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Enhancement of drug susceptibility in Plasmodium falciparum in vitro and Plasmodium berghei in vivo by mixed-function oxidase inhibitors.

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  • Research Article
  • Biology
  • Pharmacology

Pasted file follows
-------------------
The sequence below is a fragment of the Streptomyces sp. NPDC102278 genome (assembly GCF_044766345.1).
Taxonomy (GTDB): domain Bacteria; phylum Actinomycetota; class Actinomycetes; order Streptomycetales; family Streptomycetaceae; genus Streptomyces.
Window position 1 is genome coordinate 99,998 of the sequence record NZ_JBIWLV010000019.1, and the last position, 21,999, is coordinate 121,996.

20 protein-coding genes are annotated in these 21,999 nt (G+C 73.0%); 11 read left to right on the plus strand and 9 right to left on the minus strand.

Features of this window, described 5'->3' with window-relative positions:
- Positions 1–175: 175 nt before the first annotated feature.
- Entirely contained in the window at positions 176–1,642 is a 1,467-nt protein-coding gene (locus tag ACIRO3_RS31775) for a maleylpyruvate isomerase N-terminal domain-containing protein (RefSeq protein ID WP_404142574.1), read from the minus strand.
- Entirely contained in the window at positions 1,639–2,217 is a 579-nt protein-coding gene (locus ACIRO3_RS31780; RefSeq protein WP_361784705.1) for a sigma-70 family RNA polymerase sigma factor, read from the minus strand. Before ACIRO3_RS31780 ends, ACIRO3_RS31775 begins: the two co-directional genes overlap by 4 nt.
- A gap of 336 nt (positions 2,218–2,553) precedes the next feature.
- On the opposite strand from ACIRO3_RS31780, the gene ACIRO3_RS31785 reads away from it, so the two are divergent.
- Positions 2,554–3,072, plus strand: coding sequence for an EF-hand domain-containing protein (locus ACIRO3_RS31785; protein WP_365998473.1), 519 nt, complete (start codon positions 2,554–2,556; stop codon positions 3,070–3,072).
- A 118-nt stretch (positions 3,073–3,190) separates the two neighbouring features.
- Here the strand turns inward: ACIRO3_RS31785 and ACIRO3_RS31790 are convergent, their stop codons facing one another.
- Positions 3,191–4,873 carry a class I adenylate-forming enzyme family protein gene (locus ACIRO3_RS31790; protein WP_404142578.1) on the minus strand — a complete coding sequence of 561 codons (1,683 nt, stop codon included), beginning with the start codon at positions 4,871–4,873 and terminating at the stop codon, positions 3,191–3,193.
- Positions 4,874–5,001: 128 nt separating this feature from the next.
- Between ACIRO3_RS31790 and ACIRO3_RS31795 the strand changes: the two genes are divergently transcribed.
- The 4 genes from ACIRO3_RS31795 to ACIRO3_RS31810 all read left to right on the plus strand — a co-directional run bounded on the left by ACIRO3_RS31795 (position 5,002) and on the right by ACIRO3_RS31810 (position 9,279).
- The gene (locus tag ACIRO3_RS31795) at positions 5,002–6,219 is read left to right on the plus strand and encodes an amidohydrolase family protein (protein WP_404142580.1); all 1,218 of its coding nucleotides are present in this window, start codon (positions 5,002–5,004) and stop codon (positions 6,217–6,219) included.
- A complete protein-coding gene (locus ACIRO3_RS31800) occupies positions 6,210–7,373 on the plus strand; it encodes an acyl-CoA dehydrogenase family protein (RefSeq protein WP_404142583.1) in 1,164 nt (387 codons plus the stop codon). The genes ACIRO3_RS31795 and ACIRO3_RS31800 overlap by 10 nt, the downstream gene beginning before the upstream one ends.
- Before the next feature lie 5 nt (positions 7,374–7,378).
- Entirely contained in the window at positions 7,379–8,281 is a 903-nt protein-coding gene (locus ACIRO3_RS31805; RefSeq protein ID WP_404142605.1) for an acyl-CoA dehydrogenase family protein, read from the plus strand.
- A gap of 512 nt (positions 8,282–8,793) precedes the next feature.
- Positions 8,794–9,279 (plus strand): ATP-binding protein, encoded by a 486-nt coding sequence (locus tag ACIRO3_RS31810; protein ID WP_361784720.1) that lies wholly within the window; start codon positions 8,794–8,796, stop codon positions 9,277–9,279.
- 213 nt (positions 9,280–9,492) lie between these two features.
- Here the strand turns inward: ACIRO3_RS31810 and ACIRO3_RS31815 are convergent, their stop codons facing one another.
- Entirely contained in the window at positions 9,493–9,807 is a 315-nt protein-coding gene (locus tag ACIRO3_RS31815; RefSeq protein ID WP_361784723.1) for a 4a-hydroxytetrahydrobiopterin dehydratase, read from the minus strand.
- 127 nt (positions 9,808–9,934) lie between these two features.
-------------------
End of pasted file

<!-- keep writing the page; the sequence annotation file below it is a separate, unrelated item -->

A number of compounds, as exemplified by verapamil and desipramine, have been shown to enhance the susceptibility of resistant malaria parasites to chloroquine. The mechanism by which these agents reverse resistance is still controversial but is though to involve alterations in drug transport causing an increase in steady-state drug concentrations. We have proposed that an alternative resistance mechanism may involve the metabolic deactivation of the drug in some resistant parasites via cytochrome P-450 mixed-function oxidases. If the hypothesis is true, it should be possible to alter drug susceptibility in malaria parasites by the use of agents known to inhibit or induce cytochrome P-450 activities. We have assessed the ability of known inhibitors of cytochrome P-450 enzymes (cimetidine, metyrapone, and alpha-naphthoflavone) to enhance chloroquine susceptibility in Plasmodium falciparum culture-adapted and wild-type isolates in vitro and P. berghei in vivo. In all three systems, the inhibitor cimetidine enhanced parasite susceptibility to chloroquine, and this increase in susceptibility was unrelated to changes in chloroquine steady-state concentrations in vitro or to alterations in host pharmacokinetics in vivo. Additionally, the cytochrome P-450 inducer phenobarbital produced slight decreases in P. falciparum drug susceptibility in vitro. We have compared the ability of the cytochrome P-450 inhibitors cimetidine and metyrapone to enhance drug susceptibility with that of verapamil by using wild-type malaria isolates obtained from Cameroon. Verapamil completely reversed resistance, i.e., to below the cutoff point of 70 nM, in all the resistant isolates. Cimetidine enhanced chloroquine susceptibility in 60% of the isolates and reduced 50% inhibitory concentrations by at least 43% in all the resistant isolates. The compounds tested had little or no effect on the 50% inhibitory concentrations for the susceptible isolates. The data support a possible role for detoxification in chloroquine resistance, and even in the absence of such a process we have observed apparent chemosensitization by agents whose common biological feature is the inhibition of cytochrome P-450 enzymes. Additionally, sensitization has been observed in wild-type isolates of P. falciparum obtained form immune residents of an area of endemicity as well as culture-adapted parasites.

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